Why Concessions Hasten a Regime’s Demise

Bashir Assad promises reforms but like Mubarak before him, he may only embolden his opponents.

For the second time in two weeks, the Syrian government said that it would end decades of emergency rule and consider the sort of political reforms that protesters were calling for. So why didn’t the people go home?

In Syria, the regime has attempted to suppress dissent with heavy force. In Egypt earlier this year, the authoritarian government of longtime President Hosni Mubarak similarly answered protests with intimidation and violence until the military made clear that it would not shoot at demonstrators. Thus began Egypt’s lame attempt at reconciliation.

Mubarak appointed a vice president for the first time during his thirty year reign who met with members of the opposition and promised the very reforms they had taken to the streets for — changes to the Constitution designed to weaken executive power; the release of political prisoners; the liberalization of the media; anti-corruption efforts. All to no avail. Tens of thousands continued to pour into Cairo’s central Tahrir Square to force Mubarak out of office. He resigned after weeks of unrest, paving the way for a military interim government that scheduled elections for the summer.

The outcome in Syria may be less predictable. Security services there appear to have the stomach for ruthless suppression while people are more fearful of their government than Egyptians were. All the same, the mere occurrence of demonstrations coupled with the regime’s professed willingness to concede to some of their demands has reminded Syrians that their government is not invulnerable.

While President Bashar al-Assad appointed a new cabinet and promised the release of political prisoners in an effort to disarm the protests, the moves suggested a weakness on the part of his government. The overtures may have been largely symbolic — the cabinet has little actual power in Syria while the release of detainees excluded activists who had supposedly committed crimes “against the nation and the citizens” — but they implicitly acknowledged that the people had reason to be dissatisfied.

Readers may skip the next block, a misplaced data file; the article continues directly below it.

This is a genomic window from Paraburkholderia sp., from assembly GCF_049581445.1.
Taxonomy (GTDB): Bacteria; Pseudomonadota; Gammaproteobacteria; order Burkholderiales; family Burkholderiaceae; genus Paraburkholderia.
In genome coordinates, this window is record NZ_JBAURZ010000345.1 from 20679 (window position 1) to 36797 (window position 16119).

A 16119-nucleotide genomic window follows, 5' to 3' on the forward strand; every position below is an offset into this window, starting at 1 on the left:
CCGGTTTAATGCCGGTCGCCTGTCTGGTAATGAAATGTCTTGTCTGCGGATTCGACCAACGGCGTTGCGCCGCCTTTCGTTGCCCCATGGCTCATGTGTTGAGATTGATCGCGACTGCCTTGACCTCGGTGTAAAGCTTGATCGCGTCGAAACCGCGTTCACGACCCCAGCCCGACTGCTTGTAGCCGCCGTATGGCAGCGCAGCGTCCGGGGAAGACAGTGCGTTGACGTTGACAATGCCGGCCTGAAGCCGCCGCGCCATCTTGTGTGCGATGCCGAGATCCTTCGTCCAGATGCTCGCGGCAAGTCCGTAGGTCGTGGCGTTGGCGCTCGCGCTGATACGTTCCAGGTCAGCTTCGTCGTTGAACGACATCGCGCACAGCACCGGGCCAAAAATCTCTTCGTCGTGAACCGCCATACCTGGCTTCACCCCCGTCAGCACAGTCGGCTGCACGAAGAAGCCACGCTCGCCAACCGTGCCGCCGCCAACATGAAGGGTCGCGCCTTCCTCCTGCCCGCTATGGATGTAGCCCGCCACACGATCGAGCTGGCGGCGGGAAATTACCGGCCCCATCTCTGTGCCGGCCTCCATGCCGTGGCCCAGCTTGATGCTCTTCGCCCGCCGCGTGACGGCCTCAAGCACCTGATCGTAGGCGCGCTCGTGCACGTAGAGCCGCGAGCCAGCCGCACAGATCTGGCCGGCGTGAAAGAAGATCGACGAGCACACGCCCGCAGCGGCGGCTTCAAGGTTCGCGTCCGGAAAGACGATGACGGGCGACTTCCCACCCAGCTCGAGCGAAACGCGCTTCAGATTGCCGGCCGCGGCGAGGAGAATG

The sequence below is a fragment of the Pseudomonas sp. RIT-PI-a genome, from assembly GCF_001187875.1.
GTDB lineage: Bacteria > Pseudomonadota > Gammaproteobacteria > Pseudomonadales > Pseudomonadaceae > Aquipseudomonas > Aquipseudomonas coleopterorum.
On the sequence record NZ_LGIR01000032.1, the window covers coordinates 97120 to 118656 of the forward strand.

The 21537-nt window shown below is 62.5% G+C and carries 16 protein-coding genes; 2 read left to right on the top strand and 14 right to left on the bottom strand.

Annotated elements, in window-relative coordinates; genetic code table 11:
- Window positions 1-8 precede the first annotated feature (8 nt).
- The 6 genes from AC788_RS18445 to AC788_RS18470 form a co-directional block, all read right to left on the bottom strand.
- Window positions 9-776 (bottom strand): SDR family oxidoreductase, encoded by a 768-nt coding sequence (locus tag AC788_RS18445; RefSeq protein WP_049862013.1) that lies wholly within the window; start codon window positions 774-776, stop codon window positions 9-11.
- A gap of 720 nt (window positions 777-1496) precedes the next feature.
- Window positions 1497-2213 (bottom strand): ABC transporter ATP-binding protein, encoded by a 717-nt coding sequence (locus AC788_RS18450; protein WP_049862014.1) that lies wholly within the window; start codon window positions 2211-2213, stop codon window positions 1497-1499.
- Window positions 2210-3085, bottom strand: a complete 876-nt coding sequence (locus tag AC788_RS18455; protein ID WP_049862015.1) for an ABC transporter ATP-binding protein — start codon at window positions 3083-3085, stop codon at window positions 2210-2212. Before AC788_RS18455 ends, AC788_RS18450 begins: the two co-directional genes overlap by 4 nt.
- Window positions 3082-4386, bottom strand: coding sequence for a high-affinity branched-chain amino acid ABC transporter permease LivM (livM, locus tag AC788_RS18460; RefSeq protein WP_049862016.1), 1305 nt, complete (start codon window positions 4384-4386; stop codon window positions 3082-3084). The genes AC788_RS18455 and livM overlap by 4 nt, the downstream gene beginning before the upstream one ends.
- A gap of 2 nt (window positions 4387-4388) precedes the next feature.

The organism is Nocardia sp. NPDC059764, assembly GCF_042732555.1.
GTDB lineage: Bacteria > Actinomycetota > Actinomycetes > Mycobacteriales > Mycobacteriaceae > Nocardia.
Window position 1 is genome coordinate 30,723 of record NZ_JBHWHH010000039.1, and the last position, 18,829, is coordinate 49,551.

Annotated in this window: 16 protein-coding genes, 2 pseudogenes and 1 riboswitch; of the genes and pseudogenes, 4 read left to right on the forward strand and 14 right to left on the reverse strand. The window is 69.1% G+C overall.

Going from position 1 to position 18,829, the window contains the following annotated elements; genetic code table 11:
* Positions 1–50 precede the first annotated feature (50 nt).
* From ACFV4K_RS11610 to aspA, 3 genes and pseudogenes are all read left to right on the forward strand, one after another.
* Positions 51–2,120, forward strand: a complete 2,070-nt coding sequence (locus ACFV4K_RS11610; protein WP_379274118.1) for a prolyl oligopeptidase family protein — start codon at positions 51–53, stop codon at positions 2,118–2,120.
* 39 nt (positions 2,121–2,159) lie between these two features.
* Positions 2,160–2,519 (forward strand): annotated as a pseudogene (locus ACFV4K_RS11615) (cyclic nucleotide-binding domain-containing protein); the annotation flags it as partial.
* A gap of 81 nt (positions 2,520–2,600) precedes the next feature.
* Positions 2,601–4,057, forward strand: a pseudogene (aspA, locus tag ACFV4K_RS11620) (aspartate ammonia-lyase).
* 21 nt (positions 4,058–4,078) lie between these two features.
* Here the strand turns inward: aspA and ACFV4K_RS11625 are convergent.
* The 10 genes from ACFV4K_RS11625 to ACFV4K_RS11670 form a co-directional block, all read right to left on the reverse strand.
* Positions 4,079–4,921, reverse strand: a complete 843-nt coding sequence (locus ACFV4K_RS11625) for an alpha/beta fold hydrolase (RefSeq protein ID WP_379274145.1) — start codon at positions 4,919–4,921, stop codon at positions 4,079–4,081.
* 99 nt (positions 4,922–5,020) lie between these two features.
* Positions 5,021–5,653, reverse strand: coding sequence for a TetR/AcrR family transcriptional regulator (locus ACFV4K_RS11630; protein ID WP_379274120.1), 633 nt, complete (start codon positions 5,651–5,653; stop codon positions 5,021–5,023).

By suggesting the possibility of reform in the face of mounting civil unrest, the president implicitly acknowledged the very illegitimacy of his regime. Naturally, people did not tone down their demands. Instead, the protests spread.

Assad may still able to avoid the inevitable in the short run but his police state has started to come apart at its seams. The illusion of its power has been crushed. The seemingly omnipotent security apparatus has started showing its human weaknesses. And as the world is watching, the military may think twice about rolling tanks into the streets of Syria’s cities to sustain a dictatorship that certainly has its best days behind it.

If Assad had learned from Mubarak, he would have known that the only way to keep a people oppressed in a time when information spreads so rapidly is with brutal force. The trouble is that in most nations, the people who are supposed to execute such force don’t like to kill and torture and prosecute other people they identify with, at least not for too long.